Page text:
2Classical gases

II Statistical Physics

2.3 Maxwell distribution

We calculated somewhere the average energy of our gas, so we can calculate

the average energy of an atom in the gas. But that is just the average energy.

We might want to figure out the distribution of energy in the atoms of our gas.

Alternatively, what is the distribution of particle speed in a gas?

We can get that fairly straightforwardly from what we’ve got so far.

We ask what’s the probability of a given particle being in a region of phase

space of volume d

3

q d

3

p centered at (q, p). We know what this is. It is just

Ce

−βp

2

/2m

d

3

q d

3

p

for some normalization constant

C

, since the kinetic energy of a particle is

p

2

/

2

m

. Now suppose we don’t care about the position, and just want to know

about the momentum. So we integrate over

q

, and the probability that the

momentum is within d

3

p of p is

CV d

3

p e

−βp

2

/2m

.

Let’s say we are interested in velocity instead of momentum, so this is equal to

CV m

2

d

3

v e

−βmv

2

/2

.

Moreover, we are only interested in the speed, not the velocity itself. So we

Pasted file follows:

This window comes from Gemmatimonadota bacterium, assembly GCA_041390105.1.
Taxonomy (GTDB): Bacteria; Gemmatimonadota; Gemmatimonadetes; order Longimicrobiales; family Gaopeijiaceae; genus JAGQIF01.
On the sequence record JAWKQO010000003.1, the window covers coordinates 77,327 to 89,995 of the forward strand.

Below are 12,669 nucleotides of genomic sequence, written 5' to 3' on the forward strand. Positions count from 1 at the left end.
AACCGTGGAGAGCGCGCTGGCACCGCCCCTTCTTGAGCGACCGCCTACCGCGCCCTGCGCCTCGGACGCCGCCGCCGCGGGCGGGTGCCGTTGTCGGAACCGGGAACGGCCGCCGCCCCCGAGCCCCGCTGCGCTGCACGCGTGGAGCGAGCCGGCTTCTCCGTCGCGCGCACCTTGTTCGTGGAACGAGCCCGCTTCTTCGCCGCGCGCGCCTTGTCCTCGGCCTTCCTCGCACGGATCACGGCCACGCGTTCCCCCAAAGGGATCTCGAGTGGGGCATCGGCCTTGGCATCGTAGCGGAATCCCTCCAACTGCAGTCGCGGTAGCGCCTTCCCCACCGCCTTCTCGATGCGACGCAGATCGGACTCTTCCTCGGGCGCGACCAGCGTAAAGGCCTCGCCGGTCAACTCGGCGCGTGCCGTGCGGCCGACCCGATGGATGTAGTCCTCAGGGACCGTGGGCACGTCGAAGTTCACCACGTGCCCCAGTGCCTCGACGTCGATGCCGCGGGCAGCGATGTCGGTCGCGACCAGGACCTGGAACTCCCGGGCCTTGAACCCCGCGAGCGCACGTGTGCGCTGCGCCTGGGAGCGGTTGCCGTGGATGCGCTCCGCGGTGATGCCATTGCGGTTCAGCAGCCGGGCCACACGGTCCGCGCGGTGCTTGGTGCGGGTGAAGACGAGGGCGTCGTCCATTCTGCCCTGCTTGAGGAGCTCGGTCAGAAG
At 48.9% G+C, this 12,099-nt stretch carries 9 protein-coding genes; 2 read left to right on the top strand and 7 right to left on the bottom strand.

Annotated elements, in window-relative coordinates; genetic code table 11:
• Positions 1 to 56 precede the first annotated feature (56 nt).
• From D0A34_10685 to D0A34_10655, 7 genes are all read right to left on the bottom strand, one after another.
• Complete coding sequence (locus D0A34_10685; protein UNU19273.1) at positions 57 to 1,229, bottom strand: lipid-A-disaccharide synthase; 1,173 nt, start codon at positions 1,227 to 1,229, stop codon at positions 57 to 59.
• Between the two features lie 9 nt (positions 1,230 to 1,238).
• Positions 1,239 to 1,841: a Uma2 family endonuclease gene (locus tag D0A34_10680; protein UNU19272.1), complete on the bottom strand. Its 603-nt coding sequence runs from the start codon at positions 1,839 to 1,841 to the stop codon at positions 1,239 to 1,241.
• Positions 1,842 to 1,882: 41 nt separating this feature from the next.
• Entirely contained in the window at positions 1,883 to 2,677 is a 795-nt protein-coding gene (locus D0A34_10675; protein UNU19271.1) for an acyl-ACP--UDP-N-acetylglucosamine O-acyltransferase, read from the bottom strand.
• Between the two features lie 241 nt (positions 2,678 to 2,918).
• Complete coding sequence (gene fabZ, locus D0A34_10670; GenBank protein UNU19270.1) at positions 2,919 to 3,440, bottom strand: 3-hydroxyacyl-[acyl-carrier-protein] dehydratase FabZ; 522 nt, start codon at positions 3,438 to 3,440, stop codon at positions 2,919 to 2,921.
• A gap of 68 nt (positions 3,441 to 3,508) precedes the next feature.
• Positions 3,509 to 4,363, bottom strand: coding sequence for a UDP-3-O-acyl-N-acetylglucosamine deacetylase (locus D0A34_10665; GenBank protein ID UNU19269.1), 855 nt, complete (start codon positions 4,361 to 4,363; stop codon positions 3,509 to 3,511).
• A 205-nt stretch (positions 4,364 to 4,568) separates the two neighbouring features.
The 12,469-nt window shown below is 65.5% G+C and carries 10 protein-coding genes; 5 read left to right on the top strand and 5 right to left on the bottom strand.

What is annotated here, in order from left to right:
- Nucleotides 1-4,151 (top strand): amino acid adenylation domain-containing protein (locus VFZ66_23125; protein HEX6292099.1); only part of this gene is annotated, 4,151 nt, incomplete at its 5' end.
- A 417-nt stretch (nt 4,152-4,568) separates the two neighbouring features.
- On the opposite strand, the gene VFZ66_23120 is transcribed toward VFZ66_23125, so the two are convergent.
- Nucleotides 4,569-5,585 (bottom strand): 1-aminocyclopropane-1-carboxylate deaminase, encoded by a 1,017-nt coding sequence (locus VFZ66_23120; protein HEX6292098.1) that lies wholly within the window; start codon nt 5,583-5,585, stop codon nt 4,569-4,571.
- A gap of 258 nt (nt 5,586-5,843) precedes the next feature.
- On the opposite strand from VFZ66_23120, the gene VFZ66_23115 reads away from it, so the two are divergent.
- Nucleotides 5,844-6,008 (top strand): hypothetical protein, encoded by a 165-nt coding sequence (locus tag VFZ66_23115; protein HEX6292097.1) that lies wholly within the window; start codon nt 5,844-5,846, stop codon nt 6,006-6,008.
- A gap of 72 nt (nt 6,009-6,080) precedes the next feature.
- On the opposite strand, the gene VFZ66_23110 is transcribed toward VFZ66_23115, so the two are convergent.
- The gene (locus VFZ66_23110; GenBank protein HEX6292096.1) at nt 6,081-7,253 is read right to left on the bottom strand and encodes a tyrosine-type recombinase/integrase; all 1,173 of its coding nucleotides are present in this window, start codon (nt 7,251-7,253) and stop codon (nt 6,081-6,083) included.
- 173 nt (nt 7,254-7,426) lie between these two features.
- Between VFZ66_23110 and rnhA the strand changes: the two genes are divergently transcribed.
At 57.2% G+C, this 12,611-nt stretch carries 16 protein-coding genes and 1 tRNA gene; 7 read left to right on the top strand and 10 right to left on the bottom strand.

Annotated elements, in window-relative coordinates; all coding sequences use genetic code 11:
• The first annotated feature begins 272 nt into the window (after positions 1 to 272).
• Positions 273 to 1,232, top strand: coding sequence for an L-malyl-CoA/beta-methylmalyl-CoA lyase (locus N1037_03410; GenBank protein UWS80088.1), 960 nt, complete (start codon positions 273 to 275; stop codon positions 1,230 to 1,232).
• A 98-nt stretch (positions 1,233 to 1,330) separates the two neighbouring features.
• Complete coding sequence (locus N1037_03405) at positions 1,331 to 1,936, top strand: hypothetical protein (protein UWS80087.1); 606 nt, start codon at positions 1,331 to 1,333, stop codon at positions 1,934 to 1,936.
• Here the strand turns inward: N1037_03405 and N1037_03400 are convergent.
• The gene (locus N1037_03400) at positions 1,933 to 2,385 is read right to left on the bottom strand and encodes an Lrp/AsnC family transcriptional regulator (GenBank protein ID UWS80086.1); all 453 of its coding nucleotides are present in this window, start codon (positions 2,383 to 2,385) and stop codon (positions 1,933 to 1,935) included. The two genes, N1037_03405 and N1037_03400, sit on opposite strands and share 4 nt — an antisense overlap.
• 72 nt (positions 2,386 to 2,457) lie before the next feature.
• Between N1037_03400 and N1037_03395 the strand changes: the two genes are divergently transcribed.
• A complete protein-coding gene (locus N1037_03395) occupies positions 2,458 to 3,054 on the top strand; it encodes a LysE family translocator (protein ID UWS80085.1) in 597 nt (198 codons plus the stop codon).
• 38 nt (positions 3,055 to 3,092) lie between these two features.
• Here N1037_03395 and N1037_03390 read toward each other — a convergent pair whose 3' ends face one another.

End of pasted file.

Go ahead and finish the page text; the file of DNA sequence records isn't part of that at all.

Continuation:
introduce spherical polar coordinates (v, θ, φ) for v. Then we get

CV m

3

sin θ dθ dϕ v

2

dv e

−mv

2

/(2kT )

.

Now we don’t care about the direction, so we again integrate over all possible

values of θ and φ. Thus, the probability that the speed is within dv of v is

f(v) dv = Nv

2

e

−mv

2

/(2kT )

dv,

where we absorbed all our numbers into the constant

N

. Then

f

is the probability

density function of v. We can fix this constant N by normalizing:

Z

∞

0

f(v) dv = 1.

So this fixes

N = 4π

m

2πkT

1/2

.

This f(v) is called the Maxwell distribution.

We can try to see what

f

looks like. We see that for large

v

, it is exponentially

decreasing, and for small

v

, it is quadratic in

v

. We can plot it for a few

monoatomic ideal gases:

T

C

4

He

20

Ne

40

Ar

132

Xe

We see that the energy distribution shifts to the right as we increase the mass.

This is expected, because we know that the energy of the particle is always

1

2

kT

,

and so for lighter particles, we need to have higher energy.

We can sanity-check that the expected value of v is correct. We have

hv

2

i =

Z

∞

0

v

2

f(v) dv =

3kT

m

.

So we find that

hEi =

1

2

mhv

2

i =

3

2

kT.

This agrees with the equipartition of energy, as it must. But now we have an

actual distribution, we can compute other quantities like hv

4

i.

Note that in these derivations, we assumed we were dealing with a monoatomic

ideal gas, but it happens that in fact this holds for a much more general family

of gases. We will not go much into details.